It has now turned into a song with each of the speakers and self-styled tech evangelist preaching to the masses how they can make it in the tech nirvana. Promises galore! From North Africa to down South, the message is all the same.

“Lick my a** and I will show you how to make it big in tech”

I attended the just concluded Tech4Africa conference in Sandton, Johannesburg. I sought to know from the attendees if the innovation circle gets disrupted in their countries like it is in Kenya and other East African countries. Many were of the opinion that cronyism, nepotism and lick-ass mentality is the norm in most African countries.

It has become very difficult for those who don’t suck up to local officials of mobile vendors assigned to the various countries in Africa to get to participate in the app challenges or have their apps featured in the various stores. To get your app featured in Nokia Ovi store, you have to suck up to the country managers or lick the *** of the marketers however good your app might be. Same applies to participation on Google’s Android challenges and events. It becomes worse when you now have the same officials go round in the companies as each tech firm tries to poach employees from the others.

At the Samsung Breakout sessions at Tech4Africa, developers, bloggers and tech enthusiasts were of the agreement that it has been very hard for them to get their apps featured for optimised visibility to mobile users from their countries. The audience requested Samsung not to make the process of getting apps featured the same as what others are using with three developers saying that the mobile vendor which is so guilty of this is Nokia.

Apparently even SA developers, bloggers and techies have just been forced to lick the ass of Nokia SA General Manager, Gerard Brandjes and Delia Seif who heads communications. You will have to sing praise songs to Nokia not less than 5 times for you to have your app pushed up into the featured apps list in SA.

It is not only Nokia and other mobile phone vendors which are guilty of this. Many of the organisers of Tech events in Africa have turned it into a forum for rewarding comrades of the organisers. You could see that even the awards being dished out for various categories of innovations will never go to the unexpected recipients. They are always the friends of the individual organisers or corporates involved.

There has been murmurs over such practices the problem is that most of the techies would rather not make noise about it lest they annoy the money bank controllers. The unfortunate practices are replicated in almost all the countries in Africa where the tech community has to work extra hard because of the corrupt mentality of the organizers. I just believe that the organizers get mentors-hip from most of the leaders we have around.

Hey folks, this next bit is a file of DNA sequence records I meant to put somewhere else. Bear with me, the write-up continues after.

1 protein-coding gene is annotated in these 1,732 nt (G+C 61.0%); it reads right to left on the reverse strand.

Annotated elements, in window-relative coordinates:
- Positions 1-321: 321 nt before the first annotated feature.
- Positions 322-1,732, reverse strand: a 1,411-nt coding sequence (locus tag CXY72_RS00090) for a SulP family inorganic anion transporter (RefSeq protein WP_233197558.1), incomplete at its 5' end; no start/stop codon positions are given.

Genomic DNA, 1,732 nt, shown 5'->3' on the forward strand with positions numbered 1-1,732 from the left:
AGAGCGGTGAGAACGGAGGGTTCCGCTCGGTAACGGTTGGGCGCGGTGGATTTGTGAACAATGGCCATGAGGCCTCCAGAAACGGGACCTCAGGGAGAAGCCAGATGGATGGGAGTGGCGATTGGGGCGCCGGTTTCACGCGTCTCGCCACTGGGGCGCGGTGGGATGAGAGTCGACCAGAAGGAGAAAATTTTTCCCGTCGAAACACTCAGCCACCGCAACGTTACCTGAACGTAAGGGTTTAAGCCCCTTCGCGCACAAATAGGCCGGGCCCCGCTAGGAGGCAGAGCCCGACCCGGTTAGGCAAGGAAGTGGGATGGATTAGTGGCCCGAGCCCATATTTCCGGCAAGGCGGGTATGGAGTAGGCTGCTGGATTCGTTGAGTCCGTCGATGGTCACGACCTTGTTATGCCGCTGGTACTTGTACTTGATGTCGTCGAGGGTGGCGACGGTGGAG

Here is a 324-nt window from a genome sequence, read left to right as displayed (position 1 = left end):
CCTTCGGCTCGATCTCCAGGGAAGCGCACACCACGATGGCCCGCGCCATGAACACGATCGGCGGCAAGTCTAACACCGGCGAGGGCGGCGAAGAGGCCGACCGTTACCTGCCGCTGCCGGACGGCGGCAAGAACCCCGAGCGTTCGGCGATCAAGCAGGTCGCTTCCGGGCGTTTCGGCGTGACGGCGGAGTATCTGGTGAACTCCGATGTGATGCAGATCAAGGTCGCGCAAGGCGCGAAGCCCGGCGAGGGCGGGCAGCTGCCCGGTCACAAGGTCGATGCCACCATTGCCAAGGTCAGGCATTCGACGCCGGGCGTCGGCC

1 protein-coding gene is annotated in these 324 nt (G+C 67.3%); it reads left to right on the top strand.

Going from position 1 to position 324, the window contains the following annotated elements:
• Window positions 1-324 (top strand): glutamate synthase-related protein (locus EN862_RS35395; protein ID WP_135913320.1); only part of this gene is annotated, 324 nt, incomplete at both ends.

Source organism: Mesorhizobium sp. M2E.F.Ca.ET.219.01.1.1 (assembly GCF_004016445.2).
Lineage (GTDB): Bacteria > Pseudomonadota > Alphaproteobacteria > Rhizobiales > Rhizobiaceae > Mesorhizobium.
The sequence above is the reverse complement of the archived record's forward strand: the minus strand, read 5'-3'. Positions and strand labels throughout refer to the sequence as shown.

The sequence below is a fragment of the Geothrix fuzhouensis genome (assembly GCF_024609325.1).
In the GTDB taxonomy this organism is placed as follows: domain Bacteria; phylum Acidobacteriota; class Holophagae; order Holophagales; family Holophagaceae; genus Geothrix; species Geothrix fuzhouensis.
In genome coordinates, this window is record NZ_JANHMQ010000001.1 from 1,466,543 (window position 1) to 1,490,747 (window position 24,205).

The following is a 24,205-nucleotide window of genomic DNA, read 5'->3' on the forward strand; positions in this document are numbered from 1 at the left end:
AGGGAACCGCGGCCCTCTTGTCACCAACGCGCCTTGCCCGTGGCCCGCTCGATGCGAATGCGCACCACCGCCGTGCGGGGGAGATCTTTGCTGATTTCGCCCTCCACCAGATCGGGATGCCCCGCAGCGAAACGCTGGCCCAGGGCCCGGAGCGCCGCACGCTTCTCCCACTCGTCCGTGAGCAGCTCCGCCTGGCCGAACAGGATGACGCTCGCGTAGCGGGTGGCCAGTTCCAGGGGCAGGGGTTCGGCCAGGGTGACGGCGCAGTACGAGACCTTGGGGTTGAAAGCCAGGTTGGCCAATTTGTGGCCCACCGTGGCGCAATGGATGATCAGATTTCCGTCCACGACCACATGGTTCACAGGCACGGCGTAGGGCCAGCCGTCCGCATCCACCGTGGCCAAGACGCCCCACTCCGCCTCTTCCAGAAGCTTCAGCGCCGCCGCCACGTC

As long as cronyism, nepotism and ass licking is the basis of selecting those qualified to participate in tech events and challenges, we will never have disruptive technologies  emanating from the meet-ups. The disruptive technologies will emanate from those who have hidden from the ululations and chest-thumping.

They are busy coding in their small bedsitters and back street offices all over Africa. They are looking at the future longing for success. Nobody sees them now because they are not friends to government officials nor well connected individuals to scoop from the loot being passed around. They want to go through the full initiation and with just few more enablers, their innovation might just launch sooner than expected.

  • I’ve said this before, everything has gone pop and just like music business, social media too has gotten to the level where it’s not about your creativity but who you know and how much you kiss a**. It’s sad but it’s a reality. I urge developers not to lose hope, do your best and again just like music, ordinary people (who are the clients) will notice your hard work and buy your stuff. 

  • Seth Muriithi

    Whoa! Strong words but true. You see marketers have decided they know which technology to feed the masses and at what times. As usual the socioeconomic impact is sacrificed at the altar of ‘numbers’ (insert Ideos here) – if an application doesn’t fit the easy to sell genre it will not be pushed.